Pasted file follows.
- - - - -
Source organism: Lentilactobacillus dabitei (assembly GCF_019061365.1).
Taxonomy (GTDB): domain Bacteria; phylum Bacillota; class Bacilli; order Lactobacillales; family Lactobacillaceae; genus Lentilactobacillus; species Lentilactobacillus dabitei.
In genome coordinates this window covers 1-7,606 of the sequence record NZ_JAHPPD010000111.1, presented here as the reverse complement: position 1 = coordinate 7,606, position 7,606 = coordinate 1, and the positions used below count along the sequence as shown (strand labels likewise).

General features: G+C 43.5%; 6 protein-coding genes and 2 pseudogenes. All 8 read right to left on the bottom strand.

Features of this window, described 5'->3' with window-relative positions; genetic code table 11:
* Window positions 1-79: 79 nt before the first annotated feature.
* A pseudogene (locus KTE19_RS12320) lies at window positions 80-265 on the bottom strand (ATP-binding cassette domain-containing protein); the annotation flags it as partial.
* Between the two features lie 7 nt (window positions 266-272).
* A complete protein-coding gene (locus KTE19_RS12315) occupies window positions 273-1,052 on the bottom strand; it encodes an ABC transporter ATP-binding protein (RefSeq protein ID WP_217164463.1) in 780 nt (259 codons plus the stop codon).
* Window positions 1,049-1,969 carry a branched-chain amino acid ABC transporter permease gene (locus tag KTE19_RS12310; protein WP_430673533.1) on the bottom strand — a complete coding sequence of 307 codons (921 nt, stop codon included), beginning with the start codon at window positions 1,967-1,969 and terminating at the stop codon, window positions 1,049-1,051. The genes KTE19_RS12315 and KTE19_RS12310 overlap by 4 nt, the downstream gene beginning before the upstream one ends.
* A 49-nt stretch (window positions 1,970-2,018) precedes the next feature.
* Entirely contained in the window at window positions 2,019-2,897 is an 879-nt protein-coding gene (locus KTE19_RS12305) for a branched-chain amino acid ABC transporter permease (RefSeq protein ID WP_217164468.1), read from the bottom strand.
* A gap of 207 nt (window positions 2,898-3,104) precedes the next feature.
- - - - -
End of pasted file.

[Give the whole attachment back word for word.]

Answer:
Source organism: Lentilactobacillus dabitei (assembly GCF_019061365.1).
Taxonomy (GTDB): domain Bacteria; phylum Bacillota; class Bacilli; order Lactobacillales; family Lactobacillaceae; genus Lentilactobacillus; species Lentilactobacillus dabitei.
In genome coordinates this window covers 1-7,606 of the sequence record NZ_JAHPPD010000111.1, presented here as the reverse complement: position 1 = coordinate 7,606, position 7,606 = coordinate 1, and the positions used below count along the sequence as shown (strand labels likewise).

General features: G+C 43.5%; 6 protein-coding genes and 2 pseudogenes. All 8 read right to left on the bottom strand.

Features of this window, described 5'->3' with window-relative positions; genetic code table 11:
* Window positions 1-79: 79 nt before the first annotated feature.
* A pseudogene (locus KTE19_RS12320) lies at window positions 80-265 on the bottom strand (ATP-binding cassette domain-containing protein); the annotation flags it as partial.
* Between the two features lie 7 nt (window positions 266-272).
* A complete protein-coding gene (locus KTE19_RS12315) occupies window positions 273-1,052 on the bottom strand; it encodes an ABC transporter ATP-binding protein (RefSeq protein ID WP_217164463.1) in 780 nt (259 codons plus the stop codon).
* Window positions 1,049-1,969 carry a branched-chain amino acid ABC transporter permease gene (locus tag KTE19_RS12310; protein WP_430673533.1) on the bottom strand — a complete coding sequence of 307 codons (921 nt, stop codon included), beginning with the start codon at window positions 1,967-1,969 and terminating at the stop codon, window positions 1,049-1,051. The genes KTE19_RS12315 and KTE19_RS12310 overlap by 4 nt, the downstream gene beginning before the upstream one ends.
* A 49-nt stretch (window positions 1,970-2,018) precedes the next feature.
* Entirely contained in the window at window positions 2,019-2,897 is an 879-nt protein-coding gene (locus KTE19_RS12305) for a branched-chain amino acid ABC transporter permease (RefSeq protein ID WP_217164468.1), read from the bottom strand.
* A gap of 207 nt (window positions 2,898-3,104) precedes the next feature.